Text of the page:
“Gratitude Journal” A gratitude journal is another great tool, helping us combat negative thoughts and increase our awareness of good happening in our lives. The reason a gratitude journal is effective is similar to why affirmations have such a positive impact on our brain (read about it on the blog here). In a nutshell, our brain gives priority to thoughts that follow the path of "least resistance", meaning that if we think negatively most of the time- those pathways will be deepest- and vice versa for positive thoughts. Thankfully, we have the ability to create new positive pathways by increasing positive thoughts, which is where gratitude comes in. Keeping a gratitude journal can be as simple as writing 3-5 things you are grateful for at the end of every day. You can also choose one thing you are grateful for to write about in-depth.


Note: Sometimes gratitude can feel really dismissive of how we are feeling and in-genuine. If that's true for you right now, skip it! I get it, in fact- I wrote a whole blog about it.

“Mood Tracker” Mood Tracking is a great way to stay in tune with your mind-body connection, and increase awareness of how everything going on around you is impacting your mental health. A mood tracker is a way to check in with yourself regularly and ask, “what emotions am I feeling today?”, “where is my stress level?”, “how am I sleeping/eating?”, “how are my interactions with those around me?”, “have I been consuming more alcohol/substances?”, “what external things are affecting me?”. Day to day, we don’t always notice small changes in our answers to these questions, but tracking it over a course of time can tell us a lot about what increases and decreases our mood.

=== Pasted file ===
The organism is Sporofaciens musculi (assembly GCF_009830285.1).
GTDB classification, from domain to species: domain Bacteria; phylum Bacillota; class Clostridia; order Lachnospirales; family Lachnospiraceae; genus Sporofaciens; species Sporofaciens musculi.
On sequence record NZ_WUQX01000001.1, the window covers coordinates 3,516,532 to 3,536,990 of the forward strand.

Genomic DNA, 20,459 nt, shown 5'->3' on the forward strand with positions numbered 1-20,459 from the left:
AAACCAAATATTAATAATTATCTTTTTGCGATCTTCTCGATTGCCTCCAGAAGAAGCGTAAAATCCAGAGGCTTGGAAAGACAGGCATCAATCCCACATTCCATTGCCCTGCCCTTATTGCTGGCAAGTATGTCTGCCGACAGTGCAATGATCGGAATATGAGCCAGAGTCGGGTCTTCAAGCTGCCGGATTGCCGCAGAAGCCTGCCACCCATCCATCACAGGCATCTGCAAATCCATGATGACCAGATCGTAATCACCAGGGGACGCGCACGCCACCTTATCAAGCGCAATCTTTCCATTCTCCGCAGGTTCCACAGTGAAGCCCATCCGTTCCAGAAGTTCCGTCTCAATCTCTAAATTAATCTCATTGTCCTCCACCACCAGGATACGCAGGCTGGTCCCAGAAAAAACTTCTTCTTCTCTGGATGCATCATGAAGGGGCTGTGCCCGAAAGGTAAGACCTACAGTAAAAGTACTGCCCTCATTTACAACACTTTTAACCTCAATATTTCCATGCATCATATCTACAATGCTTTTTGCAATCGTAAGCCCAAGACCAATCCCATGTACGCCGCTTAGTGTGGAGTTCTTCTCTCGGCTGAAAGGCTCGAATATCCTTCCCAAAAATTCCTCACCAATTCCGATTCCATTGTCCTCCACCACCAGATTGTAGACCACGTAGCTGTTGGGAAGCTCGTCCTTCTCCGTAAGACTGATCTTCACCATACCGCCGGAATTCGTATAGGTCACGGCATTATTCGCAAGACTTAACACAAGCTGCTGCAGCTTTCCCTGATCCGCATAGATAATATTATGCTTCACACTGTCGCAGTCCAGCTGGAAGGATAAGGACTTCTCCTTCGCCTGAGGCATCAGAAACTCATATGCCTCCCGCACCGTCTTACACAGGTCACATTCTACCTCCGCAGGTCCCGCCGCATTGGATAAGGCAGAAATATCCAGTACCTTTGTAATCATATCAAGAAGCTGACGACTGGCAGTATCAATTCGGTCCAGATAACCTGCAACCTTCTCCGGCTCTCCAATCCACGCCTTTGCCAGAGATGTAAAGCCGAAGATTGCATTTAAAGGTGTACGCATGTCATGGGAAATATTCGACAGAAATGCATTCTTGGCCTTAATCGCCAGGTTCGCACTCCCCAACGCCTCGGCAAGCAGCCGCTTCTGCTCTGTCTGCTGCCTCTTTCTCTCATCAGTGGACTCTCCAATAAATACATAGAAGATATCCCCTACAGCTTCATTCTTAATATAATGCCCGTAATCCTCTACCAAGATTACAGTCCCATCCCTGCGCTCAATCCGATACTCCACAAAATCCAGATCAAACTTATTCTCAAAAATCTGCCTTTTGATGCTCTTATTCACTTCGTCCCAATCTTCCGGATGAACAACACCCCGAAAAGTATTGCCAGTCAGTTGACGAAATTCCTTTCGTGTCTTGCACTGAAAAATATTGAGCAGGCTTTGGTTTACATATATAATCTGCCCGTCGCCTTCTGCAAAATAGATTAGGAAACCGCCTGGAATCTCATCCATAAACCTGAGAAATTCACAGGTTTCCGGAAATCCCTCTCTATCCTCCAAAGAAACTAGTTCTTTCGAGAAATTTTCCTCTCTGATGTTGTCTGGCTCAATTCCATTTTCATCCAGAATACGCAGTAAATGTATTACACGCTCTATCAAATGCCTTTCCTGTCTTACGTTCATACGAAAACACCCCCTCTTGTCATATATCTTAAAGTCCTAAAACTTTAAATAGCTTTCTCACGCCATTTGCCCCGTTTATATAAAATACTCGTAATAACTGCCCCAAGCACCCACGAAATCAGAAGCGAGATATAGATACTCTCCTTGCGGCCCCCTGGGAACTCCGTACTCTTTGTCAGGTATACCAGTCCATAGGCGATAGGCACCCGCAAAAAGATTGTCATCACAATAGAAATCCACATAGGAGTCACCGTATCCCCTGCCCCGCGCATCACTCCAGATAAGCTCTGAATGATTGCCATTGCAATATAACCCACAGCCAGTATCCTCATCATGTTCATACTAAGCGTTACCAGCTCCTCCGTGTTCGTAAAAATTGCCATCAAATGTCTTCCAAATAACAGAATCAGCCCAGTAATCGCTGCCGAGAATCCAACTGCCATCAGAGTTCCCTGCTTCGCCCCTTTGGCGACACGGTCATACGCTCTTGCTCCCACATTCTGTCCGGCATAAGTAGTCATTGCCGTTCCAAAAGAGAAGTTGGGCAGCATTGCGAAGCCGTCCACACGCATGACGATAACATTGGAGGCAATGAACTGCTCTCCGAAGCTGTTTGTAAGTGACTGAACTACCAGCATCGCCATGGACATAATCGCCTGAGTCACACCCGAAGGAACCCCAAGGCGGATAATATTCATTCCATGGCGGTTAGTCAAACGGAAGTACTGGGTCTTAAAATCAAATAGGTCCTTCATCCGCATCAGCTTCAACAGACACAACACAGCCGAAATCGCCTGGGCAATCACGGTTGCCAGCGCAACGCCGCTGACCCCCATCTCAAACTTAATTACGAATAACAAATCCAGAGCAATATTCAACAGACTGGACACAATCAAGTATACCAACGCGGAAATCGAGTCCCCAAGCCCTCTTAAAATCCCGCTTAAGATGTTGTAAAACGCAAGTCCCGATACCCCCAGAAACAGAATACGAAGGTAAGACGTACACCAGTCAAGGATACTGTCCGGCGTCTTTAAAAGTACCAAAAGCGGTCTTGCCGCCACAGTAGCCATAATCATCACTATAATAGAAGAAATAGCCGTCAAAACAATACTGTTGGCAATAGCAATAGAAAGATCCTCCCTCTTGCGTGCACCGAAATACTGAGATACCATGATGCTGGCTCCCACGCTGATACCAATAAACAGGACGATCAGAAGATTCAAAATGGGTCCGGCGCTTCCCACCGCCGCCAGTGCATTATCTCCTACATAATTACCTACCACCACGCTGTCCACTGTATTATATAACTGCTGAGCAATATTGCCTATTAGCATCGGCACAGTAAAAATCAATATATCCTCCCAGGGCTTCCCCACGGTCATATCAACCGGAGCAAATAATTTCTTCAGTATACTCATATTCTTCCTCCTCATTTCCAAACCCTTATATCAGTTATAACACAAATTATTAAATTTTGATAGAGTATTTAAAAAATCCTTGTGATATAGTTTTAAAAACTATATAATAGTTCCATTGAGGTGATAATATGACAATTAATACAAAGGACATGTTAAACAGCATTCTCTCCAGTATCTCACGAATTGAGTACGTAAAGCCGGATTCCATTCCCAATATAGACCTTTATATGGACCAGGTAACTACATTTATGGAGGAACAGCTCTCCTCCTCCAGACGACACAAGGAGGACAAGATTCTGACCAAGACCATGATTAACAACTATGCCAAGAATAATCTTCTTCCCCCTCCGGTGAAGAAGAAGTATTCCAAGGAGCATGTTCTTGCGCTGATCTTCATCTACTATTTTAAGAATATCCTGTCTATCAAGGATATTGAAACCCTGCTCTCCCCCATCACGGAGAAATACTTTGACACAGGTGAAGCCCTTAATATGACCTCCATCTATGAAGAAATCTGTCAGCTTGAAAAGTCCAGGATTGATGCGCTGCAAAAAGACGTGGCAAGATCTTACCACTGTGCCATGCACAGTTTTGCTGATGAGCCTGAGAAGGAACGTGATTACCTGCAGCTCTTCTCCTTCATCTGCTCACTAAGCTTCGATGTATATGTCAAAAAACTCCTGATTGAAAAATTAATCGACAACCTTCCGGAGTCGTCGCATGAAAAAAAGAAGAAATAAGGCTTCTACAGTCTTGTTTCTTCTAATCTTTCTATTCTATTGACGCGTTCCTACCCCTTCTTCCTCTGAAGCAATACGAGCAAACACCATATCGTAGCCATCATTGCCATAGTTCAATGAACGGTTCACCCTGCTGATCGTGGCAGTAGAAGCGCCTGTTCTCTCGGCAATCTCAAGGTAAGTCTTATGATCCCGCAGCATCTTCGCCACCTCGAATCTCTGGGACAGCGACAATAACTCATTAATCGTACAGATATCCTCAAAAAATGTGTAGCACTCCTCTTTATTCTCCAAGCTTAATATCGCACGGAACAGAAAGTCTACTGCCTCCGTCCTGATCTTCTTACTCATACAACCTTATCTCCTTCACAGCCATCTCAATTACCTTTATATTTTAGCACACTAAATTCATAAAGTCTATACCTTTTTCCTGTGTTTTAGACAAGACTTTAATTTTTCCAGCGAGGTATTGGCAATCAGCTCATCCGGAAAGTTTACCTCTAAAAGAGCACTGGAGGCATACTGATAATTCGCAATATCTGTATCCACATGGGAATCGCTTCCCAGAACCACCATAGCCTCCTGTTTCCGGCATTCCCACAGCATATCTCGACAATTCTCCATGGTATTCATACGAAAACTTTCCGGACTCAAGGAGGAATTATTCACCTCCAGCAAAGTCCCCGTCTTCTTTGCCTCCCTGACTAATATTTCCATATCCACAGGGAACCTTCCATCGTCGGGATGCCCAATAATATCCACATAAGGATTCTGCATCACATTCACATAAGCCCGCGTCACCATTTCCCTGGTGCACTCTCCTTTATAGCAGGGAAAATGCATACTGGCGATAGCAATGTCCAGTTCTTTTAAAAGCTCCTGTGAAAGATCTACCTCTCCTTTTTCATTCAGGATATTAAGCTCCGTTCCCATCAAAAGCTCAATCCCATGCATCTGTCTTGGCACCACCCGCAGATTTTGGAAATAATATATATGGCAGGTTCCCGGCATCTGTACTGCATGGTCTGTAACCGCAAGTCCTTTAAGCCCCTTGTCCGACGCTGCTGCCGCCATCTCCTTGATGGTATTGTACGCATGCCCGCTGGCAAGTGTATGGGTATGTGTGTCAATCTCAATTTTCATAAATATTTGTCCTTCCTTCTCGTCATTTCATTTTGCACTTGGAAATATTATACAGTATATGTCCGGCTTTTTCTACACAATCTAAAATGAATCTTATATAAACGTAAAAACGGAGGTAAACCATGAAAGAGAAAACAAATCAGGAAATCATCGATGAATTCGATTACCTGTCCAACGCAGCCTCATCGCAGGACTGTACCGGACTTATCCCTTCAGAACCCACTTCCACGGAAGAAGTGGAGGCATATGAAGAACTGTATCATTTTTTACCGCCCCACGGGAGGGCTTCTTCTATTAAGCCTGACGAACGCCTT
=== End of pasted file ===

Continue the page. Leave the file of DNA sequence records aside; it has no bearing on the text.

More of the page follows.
Snag a copy of my free Anxiety + Stress Mood Tracker, here.

“Journaling To Others” Sometimes the things we want to process are our relationships with other people and one powerful way to do this is by writing a note to someone without the intention of ever sharing it. Similar to the releasing benefits of a brain dump, writing to someone allows us to say what we want to say, express our feelings and/or frustrations, and purposefully dedicate time towards acknowledging the impact that a situation/ relationship is having on us. By putting all of this onto paper, we free it from our mind and can reveal truths we may not uncover if we had to consider how someone would react reading the words.

“Lists” Finally, a very versatile and helpful form of journaling is making lists. The great thing about list journaling is that you can choose a new topic/focus for your list every day and cover a lot of different topics. For example, you could make lists about what is making you happy currently, what you want to work on, habits you want to keep, habits you want to break, goals for the month, and so on. If you are someone who loves to check boxes off of your to-do list, this may be the perfect way to tune into your thoughts in a goal-oriented manner.


Ok- that was a lot!

I hope it has given you some new ideas of things to try or introduced you to a new way that journaling could possibly be helpful.

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Meredith Waller MSW, LCSW

Based in Boulder, CO and offering online counseling throughout Colorado

-Certified Shame-Informed Treatment Specialist

-Certified Clinical Anxiety Treatment Professional